CODART, Dutch and Flemish art in museums worldwide

Brueghel, Rubens, Ruisdael: Schätze der Hohenbuchau collection

Brueghel, Rubens, Ruisdael: treasures from the Hohenbuchau collection Exhibition: 8 November 2013 - 23 February 2014

From the museum website

One of the most interesting and qualitatively most superb collections of Northern European Baroque art is presently calling at the Staatsgalerie Stuttgart – the Hohenbuchau collection.

The exhibition at the Staatsgalerie presents approximately eighty Flemish and Dutch paintings of the HOHENBUCHAU COLLECTION, a selection which represents the core of that collection in terms of number and rank. A particularly striking feature of these holdings is the variety of themes it encompasses – from history painting, portrait and landscape to genre and still life. Apart from the HOHENBUCHAU COLLECTION, hardly another recently assembled private collection reflects the thematic and stylistic diversity of Netherlandish painting in its heyday.

Netherlandish Regions and Their Artistic Representatives

Antwerp, the artistic centre of the Southern Netherlands, is present in the form of outstanding works by the most important Flemish protagonists, for example Joos de Momper the Younger and Jan Brueghel the Elder, Frans Francken the Younger and Hans Jordaens III, Jan Brueghel the Younger and Henrick van Balen. Paintings by Jacob Jordaens and other pupils and employees of Peter Paul Rubens mirror his far-reaching artistic influence. The collection even includes a work by Rubens himself – a little-known “Portrait of a Capuchin Monk”.

In contrast to the South, with Antwerp as its leading metropolis, the art world in the Northern provinces was not structured around a single centre. Utrecht, for instance, developed to become a stronghold of the so-called Caravaggists, whose founders included Hendrick ter Brugghen and Gerard van Honthorst.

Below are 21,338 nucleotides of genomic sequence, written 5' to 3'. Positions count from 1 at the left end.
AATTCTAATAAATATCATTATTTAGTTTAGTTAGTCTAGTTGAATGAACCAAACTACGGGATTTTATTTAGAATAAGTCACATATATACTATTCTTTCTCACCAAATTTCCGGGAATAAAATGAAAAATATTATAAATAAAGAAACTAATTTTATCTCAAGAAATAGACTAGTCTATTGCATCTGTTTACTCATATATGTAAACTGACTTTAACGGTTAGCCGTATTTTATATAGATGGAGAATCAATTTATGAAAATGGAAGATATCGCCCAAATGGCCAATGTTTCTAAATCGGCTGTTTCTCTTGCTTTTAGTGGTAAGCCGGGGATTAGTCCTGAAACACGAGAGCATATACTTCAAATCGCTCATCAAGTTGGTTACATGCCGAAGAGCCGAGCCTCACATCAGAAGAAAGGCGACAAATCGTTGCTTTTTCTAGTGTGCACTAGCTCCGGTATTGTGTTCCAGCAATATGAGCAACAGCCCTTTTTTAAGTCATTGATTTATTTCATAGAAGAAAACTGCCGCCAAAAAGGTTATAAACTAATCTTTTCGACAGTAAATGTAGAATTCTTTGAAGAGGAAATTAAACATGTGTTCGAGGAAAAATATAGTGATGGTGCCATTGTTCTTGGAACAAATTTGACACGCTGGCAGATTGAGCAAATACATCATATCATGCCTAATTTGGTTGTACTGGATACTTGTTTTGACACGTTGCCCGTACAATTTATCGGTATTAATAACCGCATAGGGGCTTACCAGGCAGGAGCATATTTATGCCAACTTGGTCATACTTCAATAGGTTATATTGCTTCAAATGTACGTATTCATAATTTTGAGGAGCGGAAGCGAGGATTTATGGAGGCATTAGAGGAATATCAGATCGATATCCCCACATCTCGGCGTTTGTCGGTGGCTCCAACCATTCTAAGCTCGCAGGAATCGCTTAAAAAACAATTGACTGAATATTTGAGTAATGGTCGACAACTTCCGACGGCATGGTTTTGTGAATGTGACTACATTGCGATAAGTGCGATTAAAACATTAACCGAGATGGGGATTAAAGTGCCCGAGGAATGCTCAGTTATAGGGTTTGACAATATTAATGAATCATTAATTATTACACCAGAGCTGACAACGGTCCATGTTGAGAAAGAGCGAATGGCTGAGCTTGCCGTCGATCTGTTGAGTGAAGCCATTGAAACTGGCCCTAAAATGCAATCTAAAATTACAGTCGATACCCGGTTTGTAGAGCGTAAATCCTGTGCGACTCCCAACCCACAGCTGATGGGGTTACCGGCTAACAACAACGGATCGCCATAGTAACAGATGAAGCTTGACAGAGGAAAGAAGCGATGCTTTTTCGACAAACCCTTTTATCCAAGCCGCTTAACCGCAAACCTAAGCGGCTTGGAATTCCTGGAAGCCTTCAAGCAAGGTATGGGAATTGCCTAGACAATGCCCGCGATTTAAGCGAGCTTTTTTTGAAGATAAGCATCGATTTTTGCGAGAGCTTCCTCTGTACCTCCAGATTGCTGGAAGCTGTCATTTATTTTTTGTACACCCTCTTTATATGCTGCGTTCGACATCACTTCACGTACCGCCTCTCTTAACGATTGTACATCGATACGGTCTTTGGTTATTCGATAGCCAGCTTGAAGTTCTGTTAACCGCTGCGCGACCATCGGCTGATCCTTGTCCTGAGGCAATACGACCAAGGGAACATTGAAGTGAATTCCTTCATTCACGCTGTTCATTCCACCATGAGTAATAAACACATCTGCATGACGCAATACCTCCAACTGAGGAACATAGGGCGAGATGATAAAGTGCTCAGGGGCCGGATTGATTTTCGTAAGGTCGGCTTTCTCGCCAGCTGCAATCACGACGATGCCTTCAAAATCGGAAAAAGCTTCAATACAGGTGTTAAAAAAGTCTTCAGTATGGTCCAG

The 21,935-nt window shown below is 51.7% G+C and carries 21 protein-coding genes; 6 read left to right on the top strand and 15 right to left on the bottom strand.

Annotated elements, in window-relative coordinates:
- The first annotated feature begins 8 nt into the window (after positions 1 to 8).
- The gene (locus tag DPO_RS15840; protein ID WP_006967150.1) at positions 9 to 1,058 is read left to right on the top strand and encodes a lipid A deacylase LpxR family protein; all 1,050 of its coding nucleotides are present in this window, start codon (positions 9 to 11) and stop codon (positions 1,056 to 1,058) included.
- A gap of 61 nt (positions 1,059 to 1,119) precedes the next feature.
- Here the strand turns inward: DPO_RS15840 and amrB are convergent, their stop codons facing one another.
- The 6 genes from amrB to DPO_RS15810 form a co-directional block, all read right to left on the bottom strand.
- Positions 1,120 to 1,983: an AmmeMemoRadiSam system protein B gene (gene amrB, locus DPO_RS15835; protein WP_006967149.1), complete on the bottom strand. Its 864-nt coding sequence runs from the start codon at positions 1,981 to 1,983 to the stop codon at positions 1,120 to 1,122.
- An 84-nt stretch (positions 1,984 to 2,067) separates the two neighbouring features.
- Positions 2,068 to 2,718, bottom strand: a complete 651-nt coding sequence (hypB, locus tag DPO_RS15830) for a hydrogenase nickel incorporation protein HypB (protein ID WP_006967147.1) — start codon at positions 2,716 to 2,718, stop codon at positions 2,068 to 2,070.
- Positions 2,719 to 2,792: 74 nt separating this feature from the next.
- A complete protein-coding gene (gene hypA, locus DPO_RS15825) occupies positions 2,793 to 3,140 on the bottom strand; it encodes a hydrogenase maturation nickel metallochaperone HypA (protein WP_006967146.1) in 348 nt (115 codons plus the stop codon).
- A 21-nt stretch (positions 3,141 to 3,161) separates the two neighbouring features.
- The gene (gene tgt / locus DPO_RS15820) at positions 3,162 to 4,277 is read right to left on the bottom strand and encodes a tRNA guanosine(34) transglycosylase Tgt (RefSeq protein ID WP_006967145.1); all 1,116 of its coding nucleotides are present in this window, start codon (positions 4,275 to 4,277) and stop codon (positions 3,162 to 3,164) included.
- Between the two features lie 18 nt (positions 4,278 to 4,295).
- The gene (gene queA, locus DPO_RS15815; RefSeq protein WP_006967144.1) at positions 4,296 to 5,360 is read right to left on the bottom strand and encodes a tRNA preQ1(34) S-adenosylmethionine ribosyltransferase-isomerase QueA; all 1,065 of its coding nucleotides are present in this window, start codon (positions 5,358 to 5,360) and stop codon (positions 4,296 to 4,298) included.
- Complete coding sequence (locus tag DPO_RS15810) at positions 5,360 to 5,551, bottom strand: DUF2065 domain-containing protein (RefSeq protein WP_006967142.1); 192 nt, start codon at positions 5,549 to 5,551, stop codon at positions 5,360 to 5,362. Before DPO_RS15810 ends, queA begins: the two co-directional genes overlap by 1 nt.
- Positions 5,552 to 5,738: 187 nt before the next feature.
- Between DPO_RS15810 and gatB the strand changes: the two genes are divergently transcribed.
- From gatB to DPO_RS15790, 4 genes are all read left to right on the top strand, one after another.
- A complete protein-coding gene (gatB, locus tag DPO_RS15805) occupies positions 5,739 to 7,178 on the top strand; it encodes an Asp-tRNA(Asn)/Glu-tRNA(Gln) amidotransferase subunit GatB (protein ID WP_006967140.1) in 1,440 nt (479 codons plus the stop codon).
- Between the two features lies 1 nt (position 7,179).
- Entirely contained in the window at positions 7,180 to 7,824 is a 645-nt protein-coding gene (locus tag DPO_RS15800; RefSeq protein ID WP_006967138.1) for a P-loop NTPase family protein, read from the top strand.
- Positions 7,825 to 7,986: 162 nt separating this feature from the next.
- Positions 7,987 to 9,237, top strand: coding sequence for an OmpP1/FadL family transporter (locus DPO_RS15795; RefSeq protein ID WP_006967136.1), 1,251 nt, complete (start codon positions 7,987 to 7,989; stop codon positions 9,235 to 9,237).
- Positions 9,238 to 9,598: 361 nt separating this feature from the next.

Haarlem made a name for itself above all in the area of landscape painting. The multifarious development of this genre is retraced in our show from the intimate Netherlandish “national landscape” practised by Jan van Goyen and Salomon van Ruysdael to its idealization in Jacob van Ruisdael’s waterfall scene. Bravura pieces by Gerard Dou as well as Frans and Willem Mieris stand for the leading role played by Leyden in the area of fine-painting.

Highlights in the area of still life painting are the banquet pieces by Abraham Beyeren und Pieter Claesz. In the relatively small group of portraits, Aelbert Cuyp’s depiction of a child and the full-length figure likeness by Gerard ter Borch introduce splendid accents.


The origins of the HOHENBUCHAU COLLECTION date back to the 1970s. Named after the former family estate (Hohenbuchau Castle Park), it encompasses significant holdings of Netherlandish Baroque paintings. The collection owes its character and the distinguished selection of its works to the connoisseurship and intuition of its founder Otto Christian Faßbender and his wife Renate.

The chief emphasis and spectrum of the HOHENBUCHAU COLLECTION are enhanced by works from German, Spanish and Italian schools limited in quantity and exquisite in quality.

Over the past twenty years, paintings from the collection have been on display in special exhibitions in many countries of the world. Since December 2007, the HOHENBUCHAU COLLECTION has been under the administration of the Princely Collections in Vienna in the form of a permanent loan. In 2011, the Liechtenstein Museum in Vienna presented the entire collection for the first time within the framework of a comprehensive exhibition. In addition, a regularly changing selection of paintings from the HOHENBUCHAU COLLECTION is featured within the permanent exhibition of the Gartenpalais Liechtenstein side by side with its superb holdings from the collections of the House of Liechtenstein.

A comprehensive catalogue in German and English by Peter Sutton is available at the museum shop for 34.90 EUR for the duration of the exhibition.